• Affordable rental units must remain affordable for at least 55 years.
  • Affordable ownership units must remain affordable to the initial occupants.
  • The replacement of affordable housing is mandatory if the base project is demolished and the density bonus is ineffective until the affordable units are reestablished with equivalent size units.
  • Local agencies have virtually no discretion to deny a density bonus as long as one meets the basic qualifications specified above.
  • Applicants are not required to apply the entire bonus to their project.
  • The granting of density bonus, concession or waiver (discussed below) do not require amendments to the general plan or zoning, or any other discretionary approval.

Concessions/Incentives

Under Government Code section 65915(d) and (k), qualifying density bonus projects are eligible for a limited number of “concessions and incentives” in order to reduce site development standards or zoning code, architectural design requirements (e.g., setbacks, parking requirements, and open space requirements). The number of incentives/concessions is dependent upon the amount of affordable housing provided.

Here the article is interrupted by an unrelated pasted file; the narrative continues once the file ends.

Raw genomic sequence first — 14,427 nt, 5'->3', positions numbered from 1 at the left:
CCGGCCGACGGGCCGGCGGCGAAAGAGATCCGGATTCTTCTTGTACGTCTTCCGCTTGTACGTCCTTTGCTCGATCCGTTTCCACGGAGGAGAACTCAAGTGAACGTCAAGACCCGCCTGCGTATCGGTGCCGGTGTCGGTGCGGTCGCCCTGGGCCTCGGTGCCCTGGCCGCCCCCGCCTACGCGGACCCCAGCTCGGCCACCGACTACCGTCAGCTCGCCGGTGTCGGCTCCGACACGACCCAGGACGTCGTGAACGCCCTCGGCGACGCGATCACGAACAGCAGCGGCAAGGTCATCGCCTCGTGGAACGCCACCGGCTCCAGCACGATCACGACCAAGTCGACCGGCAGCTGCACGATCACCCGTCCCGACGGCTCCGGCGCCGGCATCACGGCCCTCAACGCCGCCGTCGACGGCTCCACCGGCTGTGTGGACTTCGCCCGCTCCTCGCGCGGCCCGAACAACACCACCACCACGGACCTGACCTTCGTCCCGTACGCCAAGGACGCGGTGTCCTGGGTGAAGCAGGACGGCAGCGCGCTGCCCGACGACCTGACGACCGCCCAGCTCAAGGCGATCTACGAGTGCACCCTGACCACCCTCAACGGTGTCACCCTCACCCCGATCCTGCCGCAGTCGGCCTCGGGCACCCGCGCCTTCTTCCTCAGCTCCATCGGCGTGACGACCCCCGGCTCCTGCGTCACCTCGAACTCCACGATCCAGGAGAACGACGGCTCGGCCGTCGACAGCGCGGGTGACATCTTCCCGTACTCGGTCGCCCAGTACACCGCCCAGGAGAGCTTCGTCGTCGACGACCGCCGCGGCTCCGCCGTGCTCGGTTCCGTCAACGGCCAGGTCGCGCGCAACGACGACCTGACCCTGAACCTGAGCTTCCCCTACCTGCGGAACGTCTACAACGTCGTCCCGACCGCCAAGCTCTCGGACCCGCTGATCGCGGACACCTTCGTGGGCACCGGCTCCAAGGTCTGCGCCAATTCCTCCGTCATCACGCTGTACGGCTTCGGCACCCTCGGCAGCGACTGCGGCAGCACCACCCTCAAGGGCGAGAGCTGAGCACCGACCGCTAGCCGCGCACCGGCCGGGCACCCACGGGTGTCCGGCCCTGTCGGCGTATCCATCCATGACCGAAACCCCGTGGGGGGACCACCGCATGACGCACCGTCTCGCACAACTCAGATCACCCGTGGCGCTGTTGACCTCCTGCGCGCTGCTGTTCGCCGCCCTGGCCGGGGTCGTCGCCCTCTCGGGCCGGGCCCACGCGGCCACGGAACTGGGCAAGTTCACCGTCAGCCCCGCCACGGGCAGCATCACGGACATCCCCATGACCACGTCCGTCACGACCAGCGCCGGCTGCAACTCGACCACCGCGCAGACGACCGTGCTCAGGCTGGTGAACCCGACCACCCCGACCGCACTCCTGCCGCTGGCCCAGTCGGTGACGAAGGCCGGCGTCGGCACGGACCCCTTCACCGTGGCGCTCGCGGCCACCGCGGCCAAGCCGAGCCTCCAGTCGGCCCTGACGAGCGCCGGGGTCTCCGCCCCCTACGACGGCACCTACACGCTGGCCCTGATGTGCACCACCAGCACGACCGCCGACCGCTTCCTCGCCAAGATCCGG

Developers are eligible for incentives or concessions that result in “identifiable, and actual cost reductions, to provide for affordable housing.” For example, one concession may allow for the reduction in the amount of required open space for a project if that reduction will result in cost savings that will help provide for the affordable units in the project.

The Density Bonus law also permits applicants/developers to request a waiver of any development standard that would have the effect of “physically precluding the construction” of the qualifying density bonus project (e.g., a height restriction).  Applicants may submit unlimited requests for waivers of development standards, so long as they can demonstrate that such waivers are needed in order to construct the project.  Most importantly, if a court finds a local agency’s denial of a concession, incentive, or waiver is unjust, the plaintiff shall be awarded attorney’s fees and costs of the suit.